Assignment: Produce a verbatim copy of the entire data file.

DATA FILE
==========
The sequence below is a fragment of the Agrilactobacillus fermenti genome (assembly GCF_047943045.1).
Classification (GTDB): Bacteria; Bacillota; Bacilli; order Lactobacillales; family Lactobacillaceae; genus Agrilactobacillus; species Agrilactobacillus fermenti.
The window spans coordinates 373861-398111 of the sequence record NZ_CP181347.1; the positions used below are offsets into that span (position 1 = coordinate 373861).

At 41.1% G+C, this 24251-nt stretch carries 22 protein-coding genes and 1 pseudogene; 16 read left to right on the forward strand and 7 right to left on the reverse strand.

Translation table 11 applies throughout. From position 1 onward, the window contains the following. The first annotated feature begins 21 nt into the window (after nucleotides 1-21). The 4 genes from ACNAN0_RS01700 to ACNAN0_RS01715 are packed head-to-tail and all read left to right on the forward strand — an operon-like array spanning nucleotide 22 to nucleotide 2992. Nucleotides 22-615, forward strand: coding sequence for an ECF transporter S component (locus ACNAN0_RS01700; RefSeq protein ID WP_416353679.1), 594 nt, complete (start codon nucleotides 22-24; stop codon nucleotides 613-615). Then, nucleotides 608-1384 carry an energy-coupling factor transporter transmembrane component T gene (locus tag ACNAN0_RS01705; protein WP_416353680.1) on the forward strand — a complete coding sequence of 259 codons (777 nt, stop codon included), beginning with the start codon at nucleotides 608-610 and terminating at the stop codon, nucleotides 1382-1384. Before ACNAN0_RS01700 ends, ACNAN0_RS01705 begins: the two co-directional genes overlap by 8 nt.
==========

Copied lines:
The sequence below is a fragment of the Agrilactobacillus fermenti genome (assembly GCF_047943045.1).
Classification (GTDB): Bacteria; Bacillota; Bacilli; order Lactobacillales; family Lactobacillaceae; genus Agrilactobacillus; species Agrilactobacillus fermenti.
The window spans coordinates 373861-398111 of the sequence record NZ_CP181347.1; the positions used below are offsets into that span (position 1 = coordinate 373861).

At 41.1% G+C, this 24251-nt stretch carries 22 protein-coding genes and 1 pseudogene; 16 read left to right on the forward strand and 7 right to left on the reverse strand.

Translation table 11 applies throughout. From position 1 onward, the window contains the following. The first annotated feature begins 21 nt into the window (after nucleotides 1-21). The 4 genes from ACNAN0_RS01700 to ACNAN0_RS01715 are packed head-to-tail and all read left to right on the forward strand — an operon-like array spanning nucleotide 22 to nucleotide 2992. Nucleotides 22-615, forward strand: coding sequence for an ECF transporter S component (locus ACNAN0_RS01700; RefSeq protein ID WP_416353679.1), 594 nt, complete (start codon nucleotides 22-24; stop codon nucleotides 613-615). Then, nucleotides 608-1384 carry an energy-coupling factor transporter transmembrane component T gene (locus tag ACNAN0_RS01705; protein WP_416353680.1) on the forward strand — a complete coding sequence of 259 codons (777 nt, stop codon included), beginning with the start codon at nucleotides 608-610 and terminating at the stop codon, nucleotides 1382-1384. Before ACNAN0_RS01700 ends, ACNAN0_RS01705 begins: the two co-directional genes overlap by 8 nt.